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Someone Else for President



2004 is still a few months away, but it promises to be a doozy. Already a good friend of mine has taped a home-made bumper sticker to her pickup truck: “Someone else for president,” it says.

Well, yes. Helen Thomas and others have already called Bush “the worst president we’ve ever had,” and there’s a growing sentiment that anyone, anyone at all, even someone randomly selected from a blind lottery, would be an improvement.

It’s a feeling that’s easy to share. It’s probably good for the country. But it could also be dangerous.

Unfortunately, the next president isn’t going to be selected randomly. Number 44 is going to be picked the same way Bush was picked, by people looking for “someone who can win.”

Exactly how we got into this mess in the first place.

When professional politicians and their corporate masters sniff the wind and determine that it’s time to throw Bush overboard with the bilge, they’re not going to say, “Who’s qualified?” And certainly not “Who’ll stand up to us?”

They’re going to need someone who knows his or her place. A new personality who won’t shake up the system too much.

That’s what they’ll be looking for: the same thing we’ve got now, but without the “negatives.” Someone who would do the same things Bush is doing, but do them “better.”

If I’m right, they won’t have far to look.

On one hand, we have the Democrats, a party that has drifted so far to the right that it regards Howard Dean, a mainstream conservative who supports the death penalty and opposes gun control, as a left-winger.

The corporate media have been debating who Dr. Dean is for months now. At first they thought he was Martin Sheen from The West Wing (governor from a New England State, a professional, short guy, etc.). Only when he raised big money and took the lead in both Iowa and New Hampshire polls did he turn into McGovern. Having seized momentum, Dean began moving aggressively rightward (or “toward the Center,” to use the prevailing euphemism) and suddenly he was no longer McGovern, he was the new McCain, a real “straight-shooter” whose only problem was that he liked to start shooting before even shaking hands.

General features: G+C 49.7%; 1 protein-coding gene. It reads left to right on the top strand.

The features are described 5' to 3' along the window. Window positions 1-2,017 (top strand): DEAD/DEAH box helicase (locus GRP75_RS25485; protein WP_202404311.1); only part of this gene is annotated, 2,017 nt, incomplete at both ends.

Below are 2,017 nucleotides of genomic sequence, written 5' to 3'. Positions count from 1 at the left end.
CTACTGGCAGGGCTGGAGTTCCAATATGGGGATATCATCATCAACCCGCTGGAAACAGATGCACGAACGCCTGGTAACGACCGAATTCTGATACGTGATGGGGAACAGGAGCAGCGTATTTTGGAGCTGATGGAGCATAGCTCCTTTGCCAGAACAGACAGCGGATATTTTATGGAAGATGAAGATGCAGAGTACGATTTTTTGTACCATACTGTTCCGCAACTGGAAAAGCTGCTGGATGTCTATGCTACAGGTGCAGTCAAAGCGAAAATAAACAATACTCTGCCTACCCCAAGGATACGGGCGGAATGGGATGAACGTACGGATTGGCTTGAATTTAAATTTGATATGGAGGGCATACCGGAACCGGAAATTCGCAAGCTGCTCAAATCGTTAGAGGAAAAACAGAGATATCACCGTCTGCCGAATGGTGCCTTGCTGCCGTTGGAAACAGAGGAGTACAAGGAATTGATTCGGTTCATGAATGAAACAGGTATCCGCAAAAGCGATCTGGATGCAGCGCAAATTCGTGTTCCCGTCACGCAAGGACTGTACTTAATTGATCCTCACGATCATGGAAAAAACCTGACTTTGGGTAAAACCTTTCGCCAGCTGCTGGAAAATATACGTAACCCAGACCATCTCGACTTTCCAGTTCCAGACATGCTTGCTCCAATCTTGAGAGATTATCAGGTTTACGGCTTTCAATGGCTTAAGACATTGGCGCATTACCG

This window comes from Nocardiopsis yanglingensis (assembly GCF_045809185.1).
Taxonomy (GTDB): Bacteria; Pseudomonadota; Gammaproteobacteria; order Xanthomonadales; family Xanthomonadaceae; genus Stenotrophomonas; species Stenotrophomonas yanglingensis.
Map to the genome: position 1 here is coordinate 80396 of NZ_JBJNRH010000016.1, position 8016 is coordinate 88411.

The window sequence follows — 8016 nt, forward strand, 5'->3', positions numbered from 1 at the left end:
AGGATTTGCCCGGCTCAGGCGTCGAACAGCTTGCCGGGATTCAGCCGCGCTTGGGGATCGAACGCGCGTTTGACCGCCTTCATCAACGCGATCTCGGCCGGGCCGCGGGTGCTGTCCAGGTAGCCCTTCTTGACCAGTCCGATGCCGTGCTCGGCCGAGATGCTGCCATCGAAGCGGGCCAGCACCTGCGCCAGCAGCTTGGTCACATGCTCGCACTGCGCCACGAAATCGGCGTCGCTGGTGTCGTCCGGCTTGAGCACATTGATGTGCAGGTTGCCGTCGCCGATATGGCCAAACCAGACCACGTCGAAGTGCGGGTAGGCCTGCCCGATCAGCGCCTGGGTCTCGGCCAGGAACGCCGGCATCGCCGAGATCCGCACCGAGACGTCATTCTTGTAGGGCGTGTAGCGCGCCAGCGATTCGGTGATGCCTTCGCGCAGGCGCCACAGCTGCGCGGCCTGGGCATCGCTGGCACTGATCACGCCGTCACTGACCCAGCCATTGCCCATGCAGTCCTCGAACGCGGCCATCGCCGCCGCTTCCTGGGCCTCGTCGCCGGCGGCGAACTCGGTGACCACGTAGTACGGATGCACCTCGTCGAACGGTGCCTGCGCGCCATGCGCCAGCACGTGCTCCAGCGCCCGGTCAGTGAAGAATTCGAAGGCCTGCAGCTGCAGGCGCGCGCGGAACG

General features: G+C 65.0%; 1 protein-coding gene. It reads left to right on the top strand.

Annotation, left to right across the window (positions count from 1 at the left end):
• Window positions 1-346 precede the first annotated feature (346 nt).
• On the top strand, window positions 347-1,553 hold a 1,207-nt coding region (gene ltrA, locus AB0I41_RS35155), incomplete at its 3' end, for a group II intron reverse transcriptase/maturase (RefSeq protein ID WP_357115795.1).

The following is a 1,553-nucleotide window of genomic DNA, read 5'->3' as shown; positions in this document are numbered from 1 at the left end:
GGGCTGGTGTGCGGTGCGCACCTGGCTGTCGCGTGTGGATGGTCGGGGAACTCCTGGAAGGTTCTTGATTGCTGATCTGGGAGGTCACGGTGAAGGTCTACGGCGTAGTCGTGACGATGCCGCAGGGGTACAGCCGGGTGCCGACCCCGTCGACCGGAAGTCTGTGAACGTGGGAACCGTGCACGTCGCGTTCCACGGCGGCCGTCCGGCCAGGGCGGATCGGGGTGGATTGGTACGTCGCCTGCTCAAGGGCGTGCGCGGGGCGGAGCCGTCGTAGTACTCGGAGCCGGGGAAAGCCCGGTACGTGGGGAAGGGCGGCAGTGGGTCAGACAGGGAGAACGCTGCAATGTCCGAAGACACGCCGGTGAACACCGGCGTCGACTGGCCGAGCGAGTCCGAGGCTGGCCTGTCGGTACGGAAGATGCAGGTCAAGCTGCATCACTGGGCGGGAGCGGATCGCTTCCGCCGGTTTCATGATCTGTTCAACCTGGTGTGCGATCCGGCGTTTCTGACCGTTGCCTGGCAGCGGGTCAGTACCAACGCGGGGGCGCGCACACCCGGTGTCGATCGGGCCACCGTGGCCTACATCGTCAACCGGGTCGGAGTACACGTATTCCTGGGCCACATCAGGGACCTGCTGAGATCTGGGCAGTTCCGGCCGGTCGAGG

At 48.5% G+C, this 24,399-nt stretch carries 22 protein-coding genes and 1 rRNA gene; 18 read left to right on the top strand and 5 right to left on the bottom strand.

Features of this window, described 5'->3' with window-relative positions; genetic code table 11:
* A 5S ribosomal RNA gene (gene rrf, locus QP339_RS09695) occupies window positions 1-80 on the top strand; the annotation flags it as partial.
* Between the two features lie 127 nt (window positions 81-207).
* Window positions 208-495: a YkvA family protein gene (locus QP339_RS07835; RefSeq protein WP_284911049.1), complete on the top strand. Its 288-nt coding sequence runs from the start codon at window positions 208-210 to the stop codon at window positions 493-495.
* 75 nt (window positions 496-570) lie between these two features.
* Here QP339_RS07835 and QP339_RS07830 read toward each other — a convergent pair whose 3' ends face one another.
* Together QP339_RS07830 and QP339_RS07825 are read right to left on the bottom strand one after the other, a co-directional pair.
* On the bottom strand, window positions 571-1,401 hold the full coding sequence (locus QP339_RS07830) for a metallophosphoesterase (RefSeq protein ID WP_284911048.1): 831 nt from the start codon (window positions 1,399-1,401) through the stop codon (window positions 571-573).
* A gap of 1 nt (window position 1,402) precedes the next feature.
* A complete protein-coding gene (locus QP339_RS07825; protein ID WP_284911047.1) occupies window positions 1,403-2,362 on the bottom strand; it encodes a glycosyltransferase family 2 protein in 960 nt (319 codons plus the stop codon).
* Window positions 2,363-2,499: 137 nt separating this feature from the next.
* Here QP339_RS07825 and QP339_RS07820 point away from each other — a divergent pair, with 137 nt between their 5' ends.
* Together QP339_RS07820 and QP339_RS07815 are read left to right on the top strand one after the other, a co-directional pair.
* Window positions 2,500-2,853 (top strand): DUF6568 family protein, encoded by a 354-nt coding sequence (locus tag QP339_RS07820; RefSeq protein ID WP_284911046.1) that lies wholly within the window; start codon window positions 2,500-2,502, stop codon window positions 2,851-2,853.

The comparisons are instructive. Nixon, of course, beat McGovern like a staked goat. Bush murdered McCain’s good name along with his candidacy in South Carolina.

To the real Left, Dean resembles neither McGovern nor McCain. He looks more like the New Bush (fiesty, combative former governor, tends to speak before thinking, signed Civil Unions bill to show his compassionate conservatism, etc.).

And look how the party treats candidates who actually want to bring our troops home from Iraq right now. It can’t wait for them to drop out and leave the debate stage to candidates who “have a chance,” the ones who either voted for the war or think we just didn’t do it right — we didn’t “build a coalition.” (The tendency of some of these candidates to position themselves as the new George Bush the First would be alarming if it weren’t so predictable.)

Preferring a new Clinton to a new Bush One, the Dems may wind up with Wesley Clark, famous rejected Republican, who “thinks” he recalls voting for Nixon. If Clark wins the White House, will Karl Rove return his phone calls then? This assumes Rove will even be able to get phone service in a Clark administration.

What would be Clark’s campaign slogan as the Democratic nominee? “Elect a real Republican”?

Which brings us to the other hand, where we find not so much the Republicans as just George W. Bush and a big wad of money and a lot of real quiet people. They know Bush lied to them, they know we’re in trouble in Iraq, they know the economy’s going down the tubes, but what the hey, they got a tax cut, didn’t they?

Never mind who’s a new McGovern or a new Eisenhower. The more telling fact is that (given the president’s nose-dive in the polls) there is no one in the Republican party willing to be called a Eugene McCarthy. Money talks, yes, but it also silences.

Funny how both “hands” of this analogy are right hands.

The idea of Ralph Nader entering the primaries as a Republican looks better every day. Why not, if Clark’s a Democrat?

Thank God we have California to entertain us until the presidential primaries are underway.

“We have people from every planet on the earth in this state,” says embattled governor Gray Davis.

“I think that gay marriage is something that should be between a man and a woman,” replies Arnold Schwarzenegger.

Schwarzenegger is the embodiment of “someone else for governor.” Hell, so is the entire list of 135 candidates. And to think, this is what we want to bring to Iraq.

Republicans voted for “someone who can win” and wound up under fire in Tikrit. Never mind that Bush didn’t actually “win.” Now it’s the Democrats’ turn to find “someone who can win.” Where will that lead? North Korea? Iran? Some other country that would be glad to have “somebody else for dictator”?

You don’t like to see American troops used for target practice in Baghdad? Wait until you see them standing between Israeli tanks and Palestinian suicide bombers.

Someone else for president? You bet, but not if it means “I don’t care who.” Let the bookies pick winners. Let the people pick a president.

DAVID VEST writes the Rebel Angel column for CounterPunch. He and his band, The Willing Victims, just released a scorching new CD, Way Down Here.

He can be reached at:

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DAVID VEST writes the Rebel Angel column for CounterPunch. He and his band, The Willing Victims, have just released a scorching new CD, Serve Me Right to Shuffle. His essay on Tammy Wynette is featured in CounterPunch’s new collection on art, music and sex, Serpents in the Garden.

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